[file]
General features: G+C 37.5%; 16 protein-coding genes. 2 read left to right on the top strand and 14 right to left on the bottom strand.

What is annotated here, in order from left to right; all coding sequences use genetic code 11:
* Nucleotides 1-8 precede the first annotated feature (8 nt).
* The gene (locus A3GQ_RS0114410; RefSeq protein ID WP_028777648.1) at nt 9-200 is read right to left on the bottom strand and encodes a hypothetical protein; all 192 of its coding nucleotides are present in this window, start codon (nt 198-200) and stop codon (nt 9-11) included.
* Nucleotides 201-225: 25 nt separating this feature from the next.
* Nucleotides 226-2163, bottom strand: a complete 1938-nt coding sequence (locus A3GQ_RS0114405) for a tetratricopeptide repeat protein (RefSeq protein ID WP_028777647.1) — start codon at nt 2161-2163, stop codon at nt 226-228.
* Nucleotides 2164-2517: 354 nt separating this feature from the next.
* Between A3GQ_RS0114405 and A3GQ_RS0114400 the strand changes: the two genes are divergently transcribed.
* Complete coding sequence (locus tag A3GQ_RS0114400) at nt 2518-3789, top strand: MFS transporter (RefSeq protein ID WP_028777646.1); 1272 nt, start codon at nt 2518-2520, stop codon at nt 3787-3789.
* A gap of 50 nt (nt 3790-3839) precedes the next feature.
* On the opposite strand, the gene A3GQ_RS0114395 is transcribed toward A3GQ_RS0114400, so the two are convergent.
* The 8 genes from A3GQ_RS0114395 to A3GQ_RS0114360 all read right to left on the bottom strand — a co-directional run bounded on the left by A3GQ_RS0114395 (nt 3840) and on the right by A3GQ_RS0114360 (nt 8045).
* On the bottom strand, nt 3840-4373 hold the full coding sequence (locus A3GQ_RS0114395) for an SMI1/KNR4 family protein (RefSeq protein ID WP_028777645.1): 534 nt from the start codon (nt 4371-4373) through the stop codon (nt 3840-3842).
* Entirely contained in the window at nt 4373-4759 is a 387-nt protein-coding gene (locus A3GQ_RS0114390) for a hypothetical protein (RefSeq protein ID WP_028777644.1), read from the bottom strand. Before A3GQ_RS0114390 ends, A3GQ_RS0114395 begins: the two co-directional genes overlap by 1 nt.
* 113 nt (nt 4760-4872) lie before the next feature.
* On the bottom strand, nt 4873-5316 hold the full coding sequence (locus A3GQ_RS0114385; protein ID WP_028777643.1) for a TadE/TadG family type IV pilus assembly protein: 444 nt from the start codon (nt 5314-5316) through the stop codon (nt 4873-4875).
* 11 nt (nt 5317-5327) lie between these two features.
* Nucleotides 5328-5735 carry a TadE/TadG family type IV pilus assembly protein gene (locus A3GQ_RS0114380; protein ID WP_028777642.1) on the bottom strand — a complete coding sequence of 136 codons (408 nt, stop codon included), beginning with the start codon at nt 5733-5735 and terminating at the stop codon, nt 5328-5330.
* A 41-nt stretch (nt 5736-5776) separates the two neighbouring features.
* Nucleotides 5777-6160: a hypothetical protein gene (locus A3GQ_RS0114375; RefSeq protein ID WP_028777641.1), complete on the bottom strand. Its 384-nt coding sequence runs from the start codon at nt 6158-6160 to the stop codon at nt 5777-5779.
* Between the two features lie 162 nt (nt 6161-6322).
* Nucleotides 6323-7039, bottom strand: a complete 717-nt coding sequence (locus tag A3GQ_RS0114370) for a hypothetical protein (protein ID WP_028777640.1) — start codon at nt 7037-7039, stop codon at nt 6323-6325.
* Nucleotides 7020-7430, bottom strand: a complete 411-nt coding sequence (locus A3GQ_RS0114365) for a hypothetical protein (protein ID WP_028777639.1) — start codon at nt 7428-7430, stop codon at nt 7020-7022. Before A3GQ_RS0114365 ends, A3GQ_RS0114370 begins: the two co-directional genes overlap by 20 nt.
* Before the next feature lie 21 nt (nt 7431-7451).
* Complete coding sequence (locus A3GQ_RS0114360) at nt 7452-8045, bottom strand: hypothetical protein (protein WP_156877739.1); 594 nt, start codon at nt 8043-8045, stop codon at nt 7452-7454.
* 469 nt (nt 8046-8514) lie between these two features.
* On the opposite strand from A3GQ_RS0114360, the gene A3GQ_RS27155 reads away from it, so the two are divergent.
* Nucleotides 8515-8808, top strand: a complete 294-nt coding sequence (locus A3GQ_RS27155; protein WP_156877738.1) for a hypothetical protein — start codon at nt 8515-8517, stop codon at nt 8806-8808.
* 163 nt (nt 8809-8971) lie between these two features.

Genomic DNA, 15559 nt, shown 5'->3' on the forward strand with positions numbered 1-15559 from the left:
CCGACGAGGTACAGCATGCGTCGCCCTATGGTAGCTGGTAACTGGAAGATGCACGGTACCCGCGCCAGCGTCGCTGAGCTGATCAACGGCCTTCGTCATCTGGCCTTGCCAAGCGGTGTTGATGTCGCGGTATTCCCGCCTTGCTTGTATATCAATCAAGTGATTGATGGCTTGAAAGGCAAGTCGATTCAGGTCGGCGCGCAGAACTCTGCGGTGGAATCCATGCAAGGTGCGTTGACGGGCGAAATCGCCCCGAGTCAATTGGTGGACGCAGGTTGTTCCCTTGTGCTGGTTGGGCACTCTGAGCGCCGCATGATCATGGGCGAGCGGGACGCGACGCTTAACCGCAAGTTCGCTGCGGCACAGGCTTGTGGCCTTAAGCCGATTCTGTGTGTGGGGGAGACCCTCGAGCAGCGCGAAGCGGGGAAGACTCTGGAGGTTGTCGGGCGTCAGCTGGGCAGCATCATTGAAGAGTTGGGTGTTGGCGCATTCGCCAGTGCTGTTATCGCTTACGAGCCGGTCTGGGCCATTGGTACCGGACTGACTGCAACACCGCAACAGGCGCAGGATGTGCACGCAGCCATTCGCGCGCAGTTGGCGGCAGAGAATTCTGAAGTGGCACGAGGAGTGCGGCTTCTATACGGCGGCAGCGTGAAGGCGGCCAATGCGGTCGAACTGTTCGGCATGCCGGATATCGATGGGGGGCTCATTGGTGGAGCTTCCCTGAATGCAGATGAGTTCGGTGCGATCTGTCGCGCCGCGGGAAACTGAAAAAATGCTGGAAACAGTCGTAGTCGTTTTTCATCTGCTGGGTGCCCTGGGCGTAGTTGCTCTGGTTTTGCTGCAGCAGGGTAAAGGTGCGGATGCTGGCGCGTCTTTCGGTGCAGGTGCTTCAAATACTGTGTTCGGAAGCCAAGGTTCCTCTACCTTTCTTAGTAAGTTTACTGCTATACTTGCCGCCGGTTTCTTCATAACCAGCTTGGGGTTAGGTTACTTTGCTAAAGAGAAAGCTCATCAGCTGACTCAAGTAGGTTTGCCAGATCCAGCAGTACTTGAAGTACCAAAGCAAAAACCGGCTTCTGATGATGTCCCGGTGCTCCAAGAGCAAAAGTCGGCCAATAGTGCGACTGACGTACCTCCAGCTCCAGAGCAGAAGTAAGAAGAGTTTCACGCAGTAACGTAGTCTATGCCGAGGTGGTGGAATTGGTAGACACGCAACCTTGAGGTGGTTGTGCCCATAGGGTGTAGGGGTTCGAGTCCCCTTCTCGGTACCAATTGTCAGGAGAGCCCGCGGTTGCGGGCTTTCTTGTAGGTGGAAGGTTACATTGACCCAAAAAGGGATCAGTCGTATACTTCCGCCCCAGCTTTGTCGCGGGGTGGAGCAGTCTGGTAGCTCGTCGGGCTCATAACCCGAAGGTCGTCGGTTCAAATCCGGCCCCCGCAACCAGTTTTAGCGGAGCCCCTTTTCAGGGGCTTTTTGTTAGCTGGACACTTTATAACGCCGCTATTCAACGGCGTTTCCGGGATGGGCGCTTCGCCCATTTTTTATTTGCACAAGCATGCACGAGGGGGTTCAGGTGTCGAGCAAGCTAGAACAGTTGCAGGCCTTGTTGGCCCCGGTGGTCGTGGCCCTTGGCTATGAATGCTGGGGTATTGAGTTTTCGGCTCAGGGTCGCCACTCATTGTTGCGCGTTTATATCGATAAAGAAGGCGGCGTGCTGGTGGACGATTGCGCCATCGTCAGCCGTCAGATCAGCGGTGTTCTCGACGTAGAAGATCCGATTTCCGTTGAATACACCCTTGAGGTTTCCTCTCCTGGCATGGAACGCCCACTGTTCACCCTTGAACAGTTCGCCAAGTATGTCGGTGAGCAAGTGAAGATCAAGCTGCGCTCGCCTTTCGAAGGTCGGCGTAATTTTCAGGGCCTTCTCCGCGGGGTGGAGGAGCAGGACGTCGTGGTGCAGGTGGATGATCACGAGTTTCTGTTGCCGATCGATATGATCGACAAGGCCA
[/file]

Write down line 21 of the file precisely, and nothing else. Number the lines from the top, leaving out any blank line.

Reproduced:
* Between the two features lie 162 nt (nt 6161-6322).